Frank Bascombe acolytes stirred last week when Slate reported that Bascombe had unexpectedly returned. Richard Ford in an appearance at New York City's 92nd Street Y delighted his audience with the surprise reading of a new short story about Bascombe, Ford's iconic everyman character whose progress from young manhood to late middle age was shown in three novels.
The excitement bubbled over because Ford had previously said that he would not bring back Bascombe following the last novel "The Lay of the Land," in which Bascombe is a semi-retired realtor beset by prostate cancer. In the new story, Bascombe has aged another decade or so, living in post Hurricane Sandy New Jersey. In the novels, the affluent suburbs of northern New Jersey are transformed into one of literature's mythical places.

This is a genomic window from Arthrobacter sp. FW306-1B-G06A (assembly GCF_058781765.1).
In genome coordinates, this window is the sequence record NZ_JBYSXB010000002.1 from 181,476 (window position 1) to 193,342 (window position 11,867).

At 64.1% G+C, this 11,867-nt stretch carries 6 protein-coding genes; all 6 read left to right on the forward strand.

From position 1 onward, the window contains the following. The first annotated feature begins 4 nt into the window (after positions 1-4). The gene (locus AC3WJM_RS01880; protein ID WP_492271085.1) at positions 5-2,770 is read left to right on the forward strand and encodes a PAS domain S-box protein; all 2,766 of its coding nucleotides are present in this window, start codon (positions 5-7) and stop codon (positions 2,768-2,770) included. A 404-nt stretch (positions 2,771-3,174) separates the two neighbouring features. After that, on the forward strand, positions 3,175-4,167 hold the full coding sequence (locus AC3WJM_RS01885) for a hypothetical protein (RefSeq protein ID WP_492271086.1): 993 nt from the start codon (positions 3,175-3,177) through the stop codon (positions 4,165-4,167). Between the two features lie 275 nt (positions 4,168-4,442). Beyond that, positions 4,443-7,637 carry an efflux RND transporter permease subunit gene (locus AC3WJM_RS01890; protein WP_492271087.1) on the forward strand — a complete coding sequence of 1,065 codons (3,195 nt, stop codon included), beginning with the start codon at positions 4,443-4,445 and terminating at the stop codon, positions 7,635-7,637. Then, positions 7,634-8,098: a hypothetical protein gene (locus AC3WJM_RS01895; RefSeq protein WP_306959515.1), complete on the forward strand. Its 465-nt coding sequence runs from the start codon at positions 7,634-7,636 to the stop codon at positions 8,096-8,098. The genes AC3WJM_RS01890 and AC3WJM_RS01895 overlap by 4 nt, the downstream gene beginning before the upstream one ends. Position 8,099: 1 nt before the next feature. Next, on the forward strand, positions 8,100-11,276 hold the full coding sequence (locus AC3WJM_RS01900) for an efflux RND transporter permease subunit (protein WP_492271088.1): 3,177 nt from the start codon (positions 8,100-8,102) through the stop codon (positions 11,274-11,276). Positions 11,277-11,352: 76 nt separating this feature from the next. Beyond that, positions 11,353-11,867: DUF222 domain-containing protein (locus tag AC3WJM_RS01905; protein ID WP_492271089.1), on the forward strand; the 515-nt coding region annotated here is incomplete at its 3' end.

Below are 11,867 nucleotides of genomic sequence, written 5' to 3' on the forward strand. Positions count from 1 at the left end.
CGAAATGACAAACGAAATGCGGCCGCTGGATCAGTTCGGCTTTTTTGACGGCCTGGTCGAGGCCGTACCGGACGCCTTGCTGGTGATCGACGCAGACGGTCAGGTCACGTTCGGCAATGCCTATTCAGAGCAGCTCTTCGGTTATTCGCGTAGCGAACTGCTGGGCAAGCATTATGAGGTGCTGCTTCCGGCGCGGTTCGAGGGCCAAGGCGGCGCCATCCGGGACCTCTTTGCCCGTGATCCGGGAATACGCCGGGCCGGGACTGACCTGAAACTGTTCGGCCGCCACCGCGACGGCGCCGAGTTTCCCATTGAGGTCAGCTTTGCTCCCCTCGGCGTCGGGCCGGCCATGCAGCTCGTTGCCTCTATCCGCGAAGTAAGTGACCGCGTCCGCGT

Bascombe first appeared 30 years ago in "The Sportswriter," a generation-defining novel for many who came of age in the late 1960s and early '70s. Like the TV show "30 Something," the book reflected the closing of possibilities, the arrival of maturity and its disappointments. Plus, it had for male readers one of American fiction's most intriguing, mythical, generational muses, Bascombe's former wife, identified only as X. Like Gatsby's Daisy, X embodies the golden sexuality and transcendent cool of American femininity. The long awaited second book, "Independence Day" was a letdown, while "The Lay of The Land," while not as epochal as "The Sportswriter," aptly defined the edgy atmosphere of the post Sept. 11 era.
Each book was associated with a holiday: "The Sportswriter," Easter, and "independence Day" and "The Lay of the Land" the American celebrations of the Fourth of July and Thanksgiving. Ford told radio great Bob Edwards that he would shun linking a fourth Bascombe novel to Christmas because that holiday's symbolic and cultural weight would be too difficult to navigate.
Perhaps Bascombe will live on in short stories or a new novel not connected to Christmas. No matter the form, Ford fans will welcome the return of Bascombe, like John Updike's Rabbit Angstrom a character who defines a generation as it ages and reacts to time and history.